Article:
Body isolation is one of the main fundamentals of transforming your body into a malleable tool you can play with. Everybody should practice body isolation and movement to keep every part of their body healthy, flexible, and ready for more extensive physical activities.
What is body isolation?
Have you ever witnessed someone moving his head sideways while keeping his body still? Body isolation is selecting a particular section of your body that you will manipulate while other body parts remain motionless. Of course, most would probably say that this is not possible. And in a certain way, other parts of your body do indeed move, even if it does not look that way. But in essence, what you do is dictate to your body to act a certain way. Mind-over-body philosophy.
Why is body isolation important?
Body isolation and flexibility are the gates that separate you from ultimately owning your body. Unfortunately, many athletes focus on their physical conditioning and focus less on their flexibility and body isolation. As a result, they pay the price later as age mounts on them while their body slump.
However, working on flexibility alone can be a disaster, especially in activities such as yoga. That’s where body isolation comes to play. Before you engage in physical activity of any sort, doing body isolation exercises will do marvelous things for the health of your body. It will prepare it for what is to come and ensure you create a healthy pre-activity in every part of your body. Once I did a body isolation demo before a salsa class. One of the students mentioned afterward that a neck pain that had harassed her for a while somehow disappeared.
The command over your body
Whenever you see a dancer do things with his or her body that seems out of this world, you can be sure that he/her has spent lots of time on routines such as body isolation. The way to think about body isolation exercises is to consider the body as either a stiff bar or a modelling clay. And ask yourself “with which material can I create the shapes that I want?”. In essence that’s what body isolation exercises are there for. To allow you to command your body to do what you want when you desire it.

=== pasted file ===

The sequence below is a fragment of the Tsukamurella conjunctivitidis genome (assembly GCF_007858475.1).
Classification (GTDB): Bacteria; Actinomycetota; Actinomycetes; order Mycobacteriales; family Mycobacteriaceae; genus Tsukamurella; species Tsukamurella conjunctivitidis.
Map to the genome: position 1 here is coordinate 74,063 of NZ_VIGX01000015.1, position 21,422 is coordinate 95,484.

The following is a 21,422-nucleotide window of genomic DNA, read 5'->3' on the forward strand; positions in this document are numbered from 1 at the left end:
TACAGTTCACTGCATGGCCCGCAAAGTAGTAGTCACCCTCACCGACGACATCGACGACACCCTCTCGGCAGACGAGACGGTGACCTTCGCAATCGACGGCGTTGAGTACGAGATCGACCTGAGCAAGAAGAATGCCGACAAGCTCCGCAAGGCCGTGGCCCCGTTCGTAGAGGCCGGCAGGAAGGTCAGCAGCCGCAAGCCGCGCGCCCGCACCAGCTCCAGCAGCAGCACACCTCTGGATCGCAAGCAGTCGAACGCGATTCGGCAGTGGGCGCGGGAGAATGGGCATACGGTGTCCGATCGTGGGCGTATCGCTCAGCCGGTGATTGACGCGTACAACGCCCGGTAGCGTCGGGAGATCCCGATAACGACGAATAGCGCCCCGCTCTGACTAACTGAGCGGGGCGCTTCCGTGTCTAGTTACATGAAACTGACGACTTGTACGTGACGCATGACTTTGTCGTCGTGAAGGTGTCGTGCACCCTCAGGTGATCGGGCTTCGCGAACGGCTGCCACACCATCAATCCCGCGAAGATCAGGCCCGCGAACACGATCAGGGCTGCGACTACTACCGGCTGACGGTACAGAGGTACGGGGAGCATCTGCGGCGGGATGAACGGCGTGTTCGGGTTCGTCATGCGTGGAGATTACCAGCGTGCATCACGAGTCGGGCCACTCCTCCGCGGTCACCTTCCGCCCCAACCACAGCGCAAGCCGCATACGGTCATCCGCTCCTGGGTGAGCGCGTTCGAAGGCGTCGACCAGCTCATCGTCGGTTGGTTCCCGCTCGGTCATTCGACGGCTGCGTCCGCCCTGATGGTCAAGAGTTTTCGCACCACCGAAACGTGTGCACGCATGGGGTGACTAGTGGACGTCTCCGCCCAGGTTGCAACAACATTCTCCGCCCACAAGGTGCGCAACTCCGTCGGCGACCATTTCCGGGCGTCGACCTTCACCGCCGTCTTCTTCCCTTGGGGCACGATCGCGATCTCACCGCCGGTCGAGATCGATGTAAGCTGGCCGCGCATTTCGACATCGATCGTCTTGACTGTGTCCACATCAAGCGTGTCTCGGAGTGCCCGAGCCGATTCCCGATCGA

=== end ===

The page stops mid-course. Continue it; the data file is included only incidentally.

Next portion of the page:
How do you isolate your body?
To conduct proper body isolation, other body parts must remain still. So, for example, if you want to work on the upper parts of your body, you can stand firmly on your legs while playing with the body parts you want to work on. Or you can sit on a chair while doing the exercise. The point is to ensure that when you move some parts of your body, while other sections stay as still as possible.
Following are some specific instructions on isolating certain areas of your body.
How do you isolate your neck?
Neck flexibility is essential to avoid issues such as a stiff neck or other related neck pains. I found out that working on the isolation of my neck drastically reduced the chances of cervical neck strain.
Body isolation for Neck:
# First, slowly move your head sideways, left to right. You try to extend as far as possible.
# Then, you make a similar motion from up to down. Be sure not to make the motion too fast and avoid them altogether if you have any injuries (speak to your doctor first).
# Following these two motions, the third exercise is to let your neck drop from one side of the shoulder to the next. Don’t exert force with your hand. Just let it drop as far as it can.
# From there, the fifth exercise consists of “sliding” or “rolling” your head from one side to the other.